The Martyr Orestes the Physician of Cappadocia lived at the end of the third century in the city of Tyana in Cappadocia in the time of the emperor Diocletian (284-311). He was an illustrious and capable soldier, and from childhood Saint Orestes was truly a good Christian.
By order of the emperor, the military officer Maximinus was sent to Tyana to deal with Christianity, which then had spread widely throughout Cappadocia. Orestes was among the first brought to trial to Maximinus. He bravely and openly confessed his faith in the Crucified and Risen Lord, Jesus Christ. The prosecutor offered the saint riches, honors and renown to renounce God, but Saint Orestes was unyielding.
At the order of Maximinus, they took Orestes to a resplendent pagan temple and again demanded that he worship idols. When he refused, forty soldiers took turns one after the other, beating the holy martyr with lashes, with rods, with rawhide, and then they tormented him with fire. Saint Orestes cried out to the Lord, “Establish with me a sign for good, let those who hate me see it and be put to shame” (Ps. 85/86:17). And the Lord heard His true servant. The earth began to tremble, and the idols fell down and were smashed. Everyone rushed out of the temple, and when Saint Orestes came out, the very temple tumbled down.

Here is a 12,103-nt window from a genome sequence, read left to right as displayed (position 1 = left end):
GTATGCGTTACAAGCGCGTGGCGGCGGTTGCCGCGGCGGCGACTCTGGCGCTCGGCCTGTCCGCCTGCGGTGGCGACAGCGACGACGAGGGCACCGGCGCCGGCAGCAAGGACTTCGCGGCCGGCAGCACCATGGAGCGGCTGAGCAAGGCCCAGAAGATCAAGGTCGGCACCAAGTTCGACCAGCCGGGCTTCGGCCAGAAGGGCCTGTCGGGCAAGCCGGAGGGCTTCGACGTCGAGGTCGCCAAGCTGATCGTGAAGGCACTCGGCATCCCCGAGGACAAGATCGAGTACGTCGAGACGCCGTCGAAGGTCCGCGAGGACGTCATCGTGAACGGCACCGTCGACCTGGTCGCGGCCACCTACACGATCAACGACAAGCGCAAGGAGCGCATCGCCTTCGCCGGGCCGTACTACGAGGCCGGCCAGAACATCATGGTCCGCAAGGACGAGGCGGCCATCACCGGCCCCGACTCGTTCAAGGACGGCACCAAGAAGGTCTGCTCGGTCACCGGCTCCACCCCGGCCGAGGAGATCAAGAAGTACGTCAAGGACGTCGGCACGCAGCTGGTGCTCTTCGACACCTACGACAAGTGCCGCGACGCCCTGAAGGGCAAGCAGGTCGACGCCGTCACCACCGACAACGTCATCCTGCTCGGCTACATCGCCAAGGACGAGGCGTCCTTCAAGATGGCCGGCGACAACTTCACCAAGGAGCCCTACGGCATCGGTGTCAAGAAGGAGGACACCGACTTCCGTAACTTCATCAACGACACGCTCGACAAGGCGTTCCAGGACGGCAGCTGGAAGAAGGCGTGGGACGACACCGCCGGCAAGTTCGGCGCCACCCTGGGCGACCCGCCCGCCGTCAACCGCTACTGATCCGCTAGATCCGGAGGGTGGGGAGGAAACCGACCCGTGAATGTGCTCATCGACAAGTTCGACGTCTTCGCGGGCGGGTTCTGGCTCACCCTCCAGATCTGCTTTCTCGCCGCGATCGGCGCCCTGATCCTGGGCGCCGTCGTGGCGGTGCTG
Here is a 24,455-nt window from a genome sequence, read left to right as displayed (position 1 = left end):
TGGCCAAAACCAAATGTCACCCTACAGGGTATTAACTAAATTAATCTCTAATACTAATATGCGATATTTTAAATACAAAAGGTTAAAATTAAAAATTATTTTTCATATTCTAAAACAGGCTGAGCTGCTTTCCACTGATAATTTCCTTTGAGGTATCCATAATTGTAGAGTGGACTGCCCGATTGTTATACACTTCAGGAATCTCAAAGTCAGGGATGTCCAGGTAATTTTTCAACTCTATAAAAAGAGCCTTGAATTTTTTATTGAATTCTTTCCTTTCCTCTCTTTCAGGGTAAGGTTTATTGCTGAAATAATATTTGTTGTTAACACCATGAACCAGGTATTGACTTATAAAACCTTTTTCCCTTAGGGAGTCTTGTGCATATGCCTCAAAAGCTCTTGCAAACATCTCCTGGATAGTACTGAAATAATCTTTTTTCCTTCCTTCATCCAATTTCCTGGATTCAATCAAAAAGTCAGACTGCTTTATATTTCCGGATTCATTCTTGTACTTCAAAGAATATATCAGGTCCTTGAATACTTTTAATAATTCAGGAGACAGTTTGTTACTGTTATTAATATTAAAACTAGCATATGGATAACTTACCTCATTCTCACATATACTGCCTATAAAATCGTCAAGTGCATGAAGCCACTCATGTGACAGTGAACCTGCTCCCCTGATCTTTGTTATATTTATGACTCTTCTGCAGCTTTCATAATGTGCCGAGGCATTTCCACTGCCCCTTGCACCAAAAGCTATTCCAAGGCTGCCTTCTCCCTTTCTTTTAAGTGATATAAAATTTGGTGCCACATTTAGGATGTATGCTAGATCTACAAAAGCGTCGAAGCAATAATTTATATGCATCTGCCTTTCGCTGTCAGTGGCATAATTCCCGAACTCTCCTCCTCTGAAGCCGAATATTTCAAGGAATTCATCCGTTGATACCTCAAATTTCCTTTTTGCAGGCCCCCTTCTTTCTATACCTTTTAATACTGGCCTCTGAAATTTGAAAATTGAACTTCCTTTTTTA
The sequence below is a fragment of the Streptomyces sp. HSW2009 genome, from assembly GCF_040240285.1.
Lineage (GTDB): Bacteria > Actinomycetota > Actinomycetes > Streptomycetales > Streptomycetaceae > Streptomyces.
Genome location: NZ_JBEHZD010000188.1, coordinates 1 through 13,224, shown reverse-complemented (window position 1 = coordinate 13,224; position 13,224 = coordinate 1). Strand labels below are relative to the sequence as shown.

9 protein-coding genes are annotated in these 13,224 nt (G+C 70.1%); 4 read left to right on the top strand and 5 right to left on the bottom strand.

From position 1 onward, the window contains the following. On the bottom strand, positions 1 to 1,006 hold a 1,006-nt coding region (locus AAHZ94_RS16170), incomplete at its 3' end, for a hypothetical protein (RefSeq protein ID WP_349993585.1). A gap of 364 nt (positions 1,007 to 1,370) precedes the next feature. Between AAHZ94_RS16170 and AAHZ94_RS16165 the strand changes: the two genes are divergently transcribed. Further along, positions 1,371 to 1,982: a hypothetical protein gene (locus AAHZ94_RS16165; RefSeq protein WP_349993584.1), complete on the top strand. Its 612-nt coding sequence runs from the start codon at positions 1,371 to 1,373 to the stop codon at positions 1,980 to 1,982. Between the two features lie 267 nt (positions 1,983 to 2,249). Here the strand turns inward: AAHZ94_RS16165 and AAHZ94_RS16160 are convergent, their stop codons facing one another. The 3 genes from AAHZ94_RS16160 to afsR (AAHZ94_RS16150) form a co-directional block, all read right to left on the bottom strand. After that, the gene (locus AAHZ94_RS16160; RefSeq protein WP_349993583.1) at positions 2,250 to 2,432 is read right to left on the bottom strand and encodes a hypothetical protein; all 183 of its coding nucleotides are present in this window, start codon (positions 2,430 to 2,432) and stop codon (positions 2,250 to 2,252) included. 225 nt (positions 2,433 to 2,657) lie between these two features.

Infuriated, Maximinus ordered the holy martyr to be locked up in prison for seven days giving him neither food nor drink, and on the eighth day to continue with the torture. They hammered twenty nails into the martyr’s legs, and then tied him to a wild horse. Dragged over the stones, the holy martyr departed to the Lord in the year 304. His relics were thrown into the sea.
In 1685, when Saint Demetrius, later the Bishop of Rostov, (October 28) was preparing the Life of Saint Orestes to be printed by the Kiev Caves Lavra, he became tired and fell asleep. The holy martyr Orestes appeared to him in a dream. He showed him the deep wound in his left side, his wounded and severed arms, and his legs which had been cut off. The holy martyr looked at Saint Demetrius and said, “You see, I suffered more torments for Christ than you have described.” The humble monk wondered whether this was Saint Orestes, one of the Five Martyrs of Sebaste (December 13). The martyr said, “I am not that Orestes, but he whose Life you have just finished writing.”